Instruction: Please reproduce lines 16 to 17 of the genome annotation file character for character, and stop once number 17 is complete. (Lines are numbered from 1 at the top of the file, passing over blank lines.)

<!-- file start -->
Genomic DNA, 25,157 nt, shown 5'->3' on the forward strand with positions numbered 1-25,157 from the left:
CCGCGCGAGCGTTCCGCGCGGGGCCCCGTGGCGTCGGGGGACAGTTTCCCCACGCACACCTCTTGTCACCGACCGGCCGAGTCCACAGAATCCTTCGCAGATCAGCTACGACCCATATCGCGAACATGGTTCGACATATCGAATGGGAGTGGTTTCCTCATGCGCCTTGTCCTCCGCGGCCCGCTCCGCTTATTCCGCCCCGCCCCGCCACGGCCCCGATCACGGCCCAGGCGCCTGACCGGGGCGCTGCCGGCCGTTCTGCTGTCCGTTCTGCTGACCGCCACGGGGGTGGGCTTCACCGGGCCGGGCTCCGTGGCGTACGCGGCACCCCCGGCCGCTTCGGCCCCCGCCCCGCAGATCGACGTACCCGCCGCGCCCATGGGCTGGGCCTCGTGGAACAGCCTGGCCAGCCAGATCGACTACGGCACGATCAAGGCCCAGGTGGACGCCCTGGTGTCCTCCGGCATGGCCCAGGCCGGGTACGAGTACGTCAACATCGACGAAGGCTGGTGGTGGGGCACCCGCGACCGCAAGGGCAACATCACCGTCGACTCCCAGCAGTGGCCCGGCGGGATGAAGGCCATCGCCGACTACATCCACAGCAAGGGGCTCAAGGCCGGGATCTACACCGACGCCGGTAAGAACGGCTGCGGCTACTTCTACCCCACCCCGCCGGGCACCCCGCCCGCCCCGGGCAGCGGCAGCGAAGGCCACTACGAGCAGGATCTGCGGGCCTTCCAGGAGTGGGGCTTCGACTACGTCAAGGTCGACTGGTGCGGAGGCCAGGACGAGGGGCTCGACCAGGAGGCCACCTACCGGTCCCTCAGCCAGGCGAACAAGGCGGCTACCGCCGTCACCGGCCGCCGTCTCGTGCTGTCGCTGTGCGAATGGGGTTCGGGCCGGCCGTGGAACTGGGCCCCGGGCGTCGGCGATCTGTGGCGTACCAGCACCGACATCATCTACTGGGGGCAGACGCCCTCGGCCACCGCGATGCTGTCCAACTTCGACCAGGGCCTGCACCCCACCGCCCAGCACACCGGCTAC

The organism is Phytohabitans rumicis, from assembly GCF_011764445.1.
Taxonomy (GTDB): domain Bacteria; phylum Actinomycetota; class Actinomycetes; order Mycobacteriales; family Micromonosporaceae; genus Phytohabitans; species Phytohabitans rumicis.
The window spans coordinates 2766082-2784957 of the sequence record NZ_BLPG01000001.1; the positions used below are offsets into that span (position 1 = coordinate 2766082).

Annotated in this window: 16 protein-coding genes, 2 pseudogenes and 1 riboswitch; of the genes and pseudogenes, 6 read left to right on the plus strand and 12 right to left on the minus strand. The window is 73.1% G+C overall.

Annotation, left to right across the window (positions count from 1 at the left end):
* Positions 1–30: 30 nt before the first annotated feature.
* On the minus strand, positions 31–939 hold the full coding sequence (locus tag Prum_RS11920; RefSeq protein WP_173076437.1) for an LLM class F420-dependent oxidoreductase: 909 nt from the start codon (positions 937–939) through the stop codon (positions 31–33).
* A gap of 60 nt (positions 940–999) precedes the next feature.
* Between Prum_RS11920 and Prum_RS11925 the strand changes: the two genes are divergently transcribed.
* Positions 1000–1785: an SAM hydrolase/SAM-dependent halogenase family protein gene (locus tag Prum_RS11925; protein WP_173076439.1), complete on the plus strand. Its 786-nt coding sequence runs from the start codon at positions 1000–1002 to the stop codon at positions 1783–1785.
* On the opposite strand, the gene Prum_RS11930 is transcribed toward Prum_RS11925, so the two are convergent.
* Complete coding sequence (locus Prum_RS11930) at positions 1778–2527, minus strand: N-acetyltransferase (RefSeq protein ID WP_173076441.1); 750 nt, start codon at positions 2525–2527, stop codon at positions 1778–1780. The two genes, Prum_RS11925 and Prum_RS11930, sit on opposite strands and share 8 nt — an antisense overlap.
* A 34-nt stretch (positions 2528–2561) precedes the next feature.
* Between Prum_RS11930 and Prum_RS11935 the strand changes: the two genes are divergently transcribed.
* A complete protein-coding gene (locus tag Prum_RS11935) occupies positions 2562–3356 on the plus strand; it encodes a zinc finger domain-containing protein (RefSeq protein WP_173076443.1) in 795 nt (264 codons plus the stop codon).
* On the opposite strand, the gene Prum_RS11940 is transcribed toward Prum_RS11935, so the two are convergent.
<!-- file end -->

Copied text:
* Between Prum_RS11930 and Prum_RS11935 the strand changes: the two genes are divergently transcribed.
* A complete protein-coding gene (locus tag Prum_RS11935) occupies positions 2562–3356 on the plus strand; it encodes a zinc finger domain-containing protein (RefSeq protein WP_173076443.1) in 795 nt (264 codons plus the stop codon).